It's school holiday time. What better way to entertain the kids for half an hour than to take them to see a circus ? Look, the Gloucester Museum has a free one - it's the Sharmanka Travelling Circus. Great, lets take the sprogs in there for a while, it'll shut them up.
Hold, on, what this ? I've dragged them past all the bones, roman stuff and the biggest collection of stuffed animals I've ever seen, past dusty old paintings and all there is in the room is some weird machines. We can't even see them properly because the lights are funny. Still, we get top sit downwhich should keep them still for a bit.
Hold on, the show has started. The carved monkey things have started clanging bells. At least it's got their attention.
The bells have stopped and the next machine has started. Some figures are jumping up and down. I'm not sure what they are but at least there is movement and noise which keeps the kids quiet.
Oh, no, now they've started asking me what is happening. According to the label this machine is called the leg and is inspired by the movie "Cabaret" and reflects the decadence and escapism of 1930's Germany which was being overshadowed by the political events of the period. How the hell and I supposed to explain this to an 8 year old ? I'll tell him it's a penalty taking machine. Yes I know there is a little man hanging on the foot, it's foreign.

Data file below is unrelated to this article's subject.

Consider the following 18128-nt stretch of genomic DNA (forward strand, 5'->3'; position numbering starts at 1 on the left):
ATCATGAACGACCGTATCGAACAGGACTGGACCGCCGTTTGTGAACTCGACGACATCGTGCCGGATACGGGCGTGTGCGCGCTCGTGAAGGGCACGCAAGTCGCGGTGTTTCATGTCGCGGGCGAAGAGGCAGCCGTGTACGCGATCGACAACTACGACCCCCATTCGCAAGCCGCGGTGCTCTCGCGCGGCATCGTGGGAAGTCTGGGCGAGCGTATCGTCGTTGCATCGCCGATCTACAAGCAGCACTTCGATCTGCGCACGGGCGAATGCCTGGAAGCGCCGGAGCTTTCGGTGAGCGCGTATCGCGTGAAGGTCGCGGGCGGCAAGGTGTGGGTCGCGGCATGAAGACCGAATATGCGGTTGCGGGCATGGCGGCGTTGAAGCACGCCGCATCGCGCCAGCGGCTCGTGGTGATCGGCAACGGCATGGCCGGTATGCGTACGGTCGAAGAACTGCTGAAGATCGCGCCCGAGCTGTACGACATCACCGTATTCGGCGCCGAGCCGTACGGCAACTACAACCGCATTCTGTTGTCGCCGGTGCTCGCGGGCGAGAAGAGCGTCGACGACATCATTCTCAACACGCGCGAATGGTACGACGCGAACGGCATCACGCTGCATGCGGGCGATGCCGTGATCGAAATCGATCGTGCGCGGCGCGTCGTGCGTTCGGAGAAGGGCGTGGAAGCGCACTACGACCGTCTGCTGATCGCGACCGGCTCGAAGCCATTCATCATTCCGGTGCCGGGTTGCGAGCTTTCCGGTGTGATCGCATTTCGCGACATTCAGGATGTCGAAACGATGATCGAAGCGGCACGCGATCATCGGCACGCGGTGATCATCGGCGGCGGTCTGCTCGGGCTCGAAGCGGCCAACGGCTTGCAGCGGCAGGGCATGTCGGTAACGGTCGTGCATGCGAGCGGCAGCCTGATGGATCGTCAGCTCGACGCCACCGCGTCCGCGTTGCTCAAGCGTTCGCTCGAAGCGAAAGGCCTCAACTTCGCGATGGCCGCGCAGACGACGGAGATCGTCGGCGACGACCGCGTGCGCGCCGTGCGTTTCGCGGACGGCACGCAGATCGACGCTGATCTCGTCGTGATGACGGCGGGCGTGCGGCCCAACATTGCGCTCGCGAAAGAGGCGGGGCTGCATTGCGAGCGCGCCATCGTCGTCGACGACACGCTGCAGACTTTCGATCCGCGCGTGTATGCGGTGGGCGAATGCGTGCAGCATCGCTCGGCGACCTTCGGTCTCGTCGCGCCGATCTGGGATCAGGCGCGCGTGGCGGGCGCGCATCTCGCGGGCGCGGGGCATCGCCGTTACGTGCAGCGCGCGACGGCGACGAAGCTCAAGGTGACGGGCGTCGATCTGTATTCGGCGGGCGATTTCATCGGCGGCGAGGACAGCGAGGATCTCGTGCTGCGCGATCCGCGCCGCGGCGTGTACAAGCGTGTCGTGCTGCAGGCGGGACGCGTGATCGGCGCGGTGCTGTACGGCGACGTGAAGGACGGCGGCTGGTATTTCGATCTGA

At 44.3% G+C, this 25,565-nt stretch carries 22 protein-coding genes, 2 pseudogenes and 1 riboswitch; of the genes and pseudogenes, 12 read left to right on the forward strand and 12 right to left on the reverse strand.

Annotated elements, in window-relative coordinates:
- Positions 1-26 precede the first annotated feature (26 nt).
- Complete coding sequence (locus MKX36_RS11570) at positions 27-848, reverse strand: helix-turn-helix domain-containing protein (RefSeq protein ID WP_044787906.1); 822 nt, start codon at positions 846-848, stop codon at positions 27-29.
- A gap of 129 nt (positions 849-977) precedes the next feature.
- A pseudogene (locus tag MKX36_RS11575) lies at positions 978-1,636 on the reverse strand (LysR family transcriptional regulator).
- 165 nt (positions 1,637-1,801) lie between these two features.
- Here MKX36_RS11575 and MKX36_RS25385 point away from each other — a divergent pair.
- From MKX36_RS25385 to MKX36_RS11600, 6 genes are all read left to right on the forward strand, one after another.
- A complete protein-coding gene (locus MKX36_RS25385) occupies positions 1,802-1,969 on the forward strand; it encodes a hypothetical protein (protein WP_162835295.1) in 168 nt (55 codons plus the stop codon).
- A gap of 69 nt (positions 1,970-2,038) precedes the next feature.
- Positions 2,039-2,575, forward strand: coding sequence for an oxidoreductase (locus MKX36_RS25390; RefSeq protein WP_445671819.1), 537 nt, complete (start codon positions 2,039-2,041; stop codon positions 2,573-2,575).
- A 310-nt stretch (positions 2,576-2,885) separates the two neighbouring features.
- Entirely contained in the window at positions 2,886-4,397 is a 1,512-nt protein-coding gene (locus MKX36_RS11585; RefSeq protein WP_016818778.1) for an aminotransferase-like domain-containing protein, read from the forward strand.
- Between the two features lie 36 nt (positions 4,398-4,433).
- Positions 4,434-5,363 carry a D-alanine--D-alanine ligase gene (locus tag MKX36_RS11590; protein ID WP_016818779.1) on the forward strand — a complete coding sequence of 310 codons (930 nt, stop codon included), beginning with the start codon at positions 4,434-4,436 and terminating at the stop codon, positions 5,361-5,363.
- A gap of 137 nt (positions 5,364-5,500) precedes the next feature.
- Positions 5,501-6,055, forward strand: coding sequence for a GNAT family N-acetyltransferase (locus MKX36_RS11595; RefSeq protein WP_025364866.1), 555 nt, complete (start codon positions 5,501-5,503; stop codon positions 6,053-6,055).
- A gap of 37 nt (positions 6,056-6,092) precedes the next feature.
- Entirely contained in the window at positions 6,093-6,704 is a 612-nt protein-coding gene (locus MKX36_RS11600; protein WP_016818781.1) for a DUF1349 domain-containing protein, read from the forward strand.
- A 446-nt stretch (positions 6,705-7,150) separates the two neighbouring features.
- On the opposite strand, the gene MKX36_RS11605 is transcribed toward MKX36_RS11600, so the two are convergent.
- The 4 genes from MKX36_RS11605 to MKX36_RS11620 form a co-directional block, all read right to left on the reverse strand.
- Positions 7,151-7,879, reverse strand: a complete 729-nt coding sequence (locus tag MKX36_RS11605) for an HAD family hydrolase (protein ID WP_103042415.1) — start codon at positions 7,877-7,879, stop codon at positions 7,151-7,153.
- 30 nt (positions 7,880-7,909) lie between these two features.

More clanging. There is a little golden man jumping around on the pointed bit of a machine. Apparently this is the artist. If he looks like that I'm surprised he can make anything. God knows who's paying for this stuff.
Last machine. There's a naked woman jumping up and down and holding two blokes who are pointing away from each other by some reigns. It looks a bit kinky to me. The labels says women are the representation of death in Russia. I know what they mean, it was the missus that told me to bring the kids here. At least the lights have come back on - I'm going to take them back to see the stuffed animals, at least I know what they are supposed to be.
Sharmanka Official Website
Gloucester Museum Website
Phil's note - Tim Hunkin is much better at this stuff.
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